Dallas, Texas, was the location for the 92nd meeting of the Internet Engineering Task Force hosted by Google. In this issue of the IETF Journal we’ve tried to capture some of the highlights of the week and convey a small sample of the many exciting people and discussions that make up an IETF meeting.
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The IETF Journal is an Internet Society publication produced in cooperation with the Internet Engineering Task Force.
Download the latest issue: IETF Journal July 2015 (PDF, 1.1MB)
Also available in Russian: IETF Journal July 2015 [Russian translation] (PDF, 1.7MB)
During the late 1990s and early 2000s, the IETF meetings became very popular and the number of attendees increased significantly. This was likely due to a number of factors: the tech boom, the fact that many IETF meetings took place in beautiful California, and an increase in the IETF’s work load.
As I write this, our next meeting in Prague is just a few weeks away. I’m looking forward to interesting discussions from our new working groups (WGs) and Birds-of-a-Feather (BoF) sessions, including the Deterministic Networking (DETNET) BoF, Distributed Denial-of-Service Open Threat Signaling (DOTS) WG, and the privacy-enhanced Real-time Transport Protocol Conferencing (PERC) WG.
Marching with a New Group
March represents the IETF’s time for change as the new NomCom appointments take effect at each March IETF meeting. This year, three members of the Internet Architecture Board (IAB) ended their terms: Joel Halpern, Eliot Lear, and Xing Li; and the NomCom selected three new members to appoint to the IAB: Ralph Droms, Robert Sparks, and Suzanne Woolf. We thank Joel, Eliot, and Xing for their service; and welcome Ralph, Robert, and Suzanne.
A new Request for Comment (RFC), which provides guidance to network engineers designing Internet-connected smart objects, was the main topic at the Technical Plenary session of IETF 92 in Dallas.
RFC 7452, entitled “Architectural Considerations for Smart-Object Networking,” explains how and when IP-based protocols can be used for embedded devices that have constrained energy, bandwidth, size, memory, and other factors.
The Open Shortest Path First (OSPF) protocol is one of two Interior Gateway Protocol (IGP) routing protocols being standardized in the IETF. It is widely deployed in both enterprise and service-provider networks, and is the control plane protocol of choice in optical networks. The OSPF Working Group (WG) is one of the older IETF working groups and, after more than two decades, you’d think that it would be reaching maintenance mode. Yet, in fact, we are at a crossroads as we standardize flexible type-length-value (TLV)-based extension mechanisms.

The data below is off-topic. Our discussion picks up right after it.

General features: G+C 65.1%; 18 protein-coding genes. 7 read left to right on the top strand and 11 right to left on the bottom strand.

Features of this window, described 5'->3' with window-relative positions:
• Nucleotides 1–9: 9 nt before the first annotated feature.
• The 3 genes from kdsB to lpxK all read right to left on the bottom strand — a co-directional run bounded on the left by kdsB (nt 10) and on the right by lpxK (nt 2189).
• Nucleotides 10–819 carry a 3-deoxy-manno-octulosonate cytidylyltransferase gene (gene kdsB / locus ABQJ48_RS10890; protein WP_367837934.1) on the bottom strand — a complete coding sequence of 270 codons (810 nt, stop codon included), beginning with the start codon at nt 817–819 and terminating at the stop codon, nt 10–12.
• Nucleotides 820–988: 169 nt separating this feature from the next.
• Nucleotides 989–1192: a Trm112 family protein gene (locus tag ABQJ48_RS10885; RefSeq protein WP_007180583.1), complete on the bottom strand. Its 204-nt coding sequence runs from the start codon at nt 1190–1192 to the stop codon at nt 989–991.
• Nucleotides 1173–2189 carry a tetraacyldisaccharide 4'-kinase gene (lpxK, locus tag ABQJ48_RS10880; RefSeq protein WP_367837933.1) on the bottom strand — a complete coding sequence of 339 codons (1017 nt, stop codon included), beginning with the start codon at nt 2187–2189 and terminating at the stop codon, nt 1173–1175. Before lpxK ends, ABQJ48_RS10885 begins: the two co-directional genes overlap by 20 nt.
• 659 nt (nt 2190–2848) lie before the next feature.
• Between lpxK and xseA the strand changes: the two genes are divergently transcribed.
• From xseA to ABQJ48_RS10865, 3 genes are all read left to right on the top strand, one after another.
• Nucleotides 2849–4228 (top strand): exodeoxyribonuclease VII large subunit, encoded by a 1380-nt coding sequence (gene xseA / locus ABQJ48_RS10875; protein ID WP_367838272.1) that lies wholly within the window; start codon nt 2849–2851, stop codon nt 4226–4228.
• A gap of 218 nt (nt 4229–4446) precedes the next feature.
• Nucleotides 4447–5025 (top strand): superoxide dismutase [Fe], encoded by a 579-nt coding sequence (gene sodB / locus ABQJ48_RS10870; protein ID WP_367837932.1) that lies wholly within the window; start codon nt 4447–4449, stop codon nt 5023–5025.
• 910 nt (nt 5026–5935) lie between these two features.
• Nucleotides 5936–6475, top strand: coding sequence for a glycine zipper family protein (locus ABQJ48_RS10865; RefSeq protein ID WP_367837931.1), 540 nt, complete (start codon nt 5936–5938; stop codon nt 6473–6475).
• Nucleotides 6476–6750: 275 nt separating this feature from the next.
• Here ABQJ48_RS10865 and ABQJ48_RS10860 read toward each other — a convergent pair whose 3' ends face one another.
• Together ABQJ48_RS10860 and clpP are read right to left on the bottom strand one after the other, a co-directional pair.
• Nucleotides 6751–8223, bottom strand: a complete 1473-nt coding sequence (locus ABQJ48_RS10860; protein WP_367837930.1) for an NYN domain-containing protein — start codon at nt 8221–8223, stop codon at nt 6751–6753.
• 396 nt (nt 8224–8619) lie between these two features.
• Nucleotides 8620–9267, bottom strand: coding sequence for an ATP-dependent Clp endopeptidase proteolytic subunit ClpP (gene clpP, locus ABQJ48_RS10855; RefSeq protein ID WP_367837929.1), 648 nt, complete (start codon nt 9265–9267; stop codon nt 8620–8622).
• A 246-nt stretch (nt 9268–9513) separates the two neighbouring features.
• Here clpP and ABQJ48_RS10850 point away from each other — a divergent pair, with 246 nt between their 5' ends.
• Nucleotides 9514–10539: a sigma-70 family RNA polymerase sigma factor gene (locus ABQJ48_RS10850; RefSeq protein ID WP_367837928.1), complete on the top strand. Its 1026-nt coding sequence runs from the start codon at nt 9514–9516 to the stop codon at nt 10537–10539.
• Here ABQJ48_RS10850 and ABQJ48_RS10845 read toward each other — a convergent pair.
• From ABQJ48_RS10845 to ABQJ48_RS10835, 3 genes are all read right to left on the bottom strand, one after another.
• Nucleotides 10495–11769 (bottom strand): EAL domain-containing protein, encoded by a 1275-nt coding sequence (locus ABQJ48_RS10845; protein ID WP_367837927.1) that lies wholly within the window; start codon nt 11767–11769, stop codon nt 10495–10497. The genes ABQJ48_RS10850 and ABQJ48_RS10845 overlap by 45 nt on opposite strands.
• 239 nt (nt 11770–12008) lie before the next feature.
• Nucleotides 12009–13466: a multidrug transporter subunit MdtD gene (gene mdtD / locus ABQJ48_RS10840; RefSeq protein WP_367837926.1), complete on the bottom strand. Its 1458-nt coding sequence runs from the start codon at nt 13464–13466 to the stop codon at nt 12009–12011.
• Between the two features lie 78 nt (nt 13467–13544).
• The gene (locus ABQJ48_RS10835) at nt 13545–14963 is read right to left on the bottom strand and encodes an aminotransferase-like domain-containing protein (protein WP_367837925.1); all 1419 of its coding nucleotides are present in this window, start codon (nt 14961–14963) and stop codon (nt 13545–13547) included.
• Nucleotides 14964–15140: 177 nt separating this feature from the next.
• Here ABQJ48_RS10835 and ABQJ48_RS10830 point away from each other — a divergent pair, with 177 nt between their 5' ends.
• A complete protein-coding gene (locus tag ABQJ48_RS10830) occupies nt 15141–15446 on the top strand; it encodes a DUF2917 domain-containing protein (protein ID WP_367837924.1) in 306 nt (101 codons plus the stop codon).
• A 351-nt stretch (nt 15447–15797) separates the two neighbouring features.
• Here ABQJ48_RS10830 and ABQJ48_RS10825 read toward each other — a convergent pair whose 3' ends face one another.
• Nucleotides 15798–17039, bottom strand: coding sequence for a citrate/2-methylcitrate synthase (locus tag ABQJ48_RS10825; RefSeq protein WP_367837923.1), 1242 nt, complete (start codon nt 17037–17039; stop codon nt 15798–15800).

The first-ever IETF Hackathon was held 21–22 March, the weekend before IETF 92 in Dallas, Texas. It was a late addition to the meeting schedule, an answer to the call to action in Dave Ward’s talk at IETF 91, Open Standards, Open Source, Open Loop (see https://www.internetsociety.org/publications/ietf-journal-march-2015/open-standards-open-source-open-loop).
In the past few years, the terms software-defined networking (SDN) and network functions virtualisation (NFV) have emerged from nihility—SDN was coined circa 2009, NFV in 2012—to being the subjects of dozens of conferences, research groups (including the Internet Research Task Force’s SDNRG and NFVRG), industry groups, and open source communities. But what exactly are SDN and NFV, and how are they relevant for work in the IETF?
The IPv6 Operations (v6ops) working group had an opportunity to learn first-hand about the promises and pitfalls of IPv6 deployment in India, thanks to a presentation from Internet Society Fellow and IETF newcomer, Suprita Lnu.
“I thought she did an excellent job, and I wasn’t the only one,” said Fred Baker, cochair of the v6ops working group. “Comments in the room and on Facebook were very complimentary.”
IETF 92 was a unique experience for me, particularly compared to the Association for Computing Machinery (ACM) and USENIX conferences I regularly attend. As an organization, the IETF is focused on concrete solutions and detailed specifications for working systems, as opposed to conceptual research. This practical focus appealed to my interest in systems-building research and is one of the reasons I chose to attend IETF 92.
The Applied Networking Research Prize (ANRP) is awarded for recent results in applied networking research that are relevant for transitioning into shipping Internet products and related standardization efforts. The ANRP award presented during IETF 92 went to Aaron Gember Jacobson for designing and evaluating a network functions virtualization (NFV) control plane. See his full paper at http://agember.com/docs/gember-jacobson2014opennf.pdf.
During IETF 92 in Dallas, six out of the nine chartered Internet Research Task Force (IRTF) research groups (RGs) held meetings:
Getting new work started in the IETF usually requires a birds-of-a-feather (BoF) meeting to discuss goals for the work, the suitability of the IETF as a venue for pursuing the work, and the level of interest in and support for the work. In this article, we’ll review the BoFs that took place during IETF 92, including their intentions and outcomes. If you are inspired to arrange a BoF meeting, please be sure to read RFC 5434, “Considerations for Having a Successful Birds-of-a-Feather (BoF) Session.”
Number of countries: 57
IETF Activity since IETF 91 (9 November 2014–22 March 2015)
New WGs: 4
WGs closed: 8
WG currently chartered: 139
New and revised Internet-Drafts (I-Ds): 1797
RFCs published: 78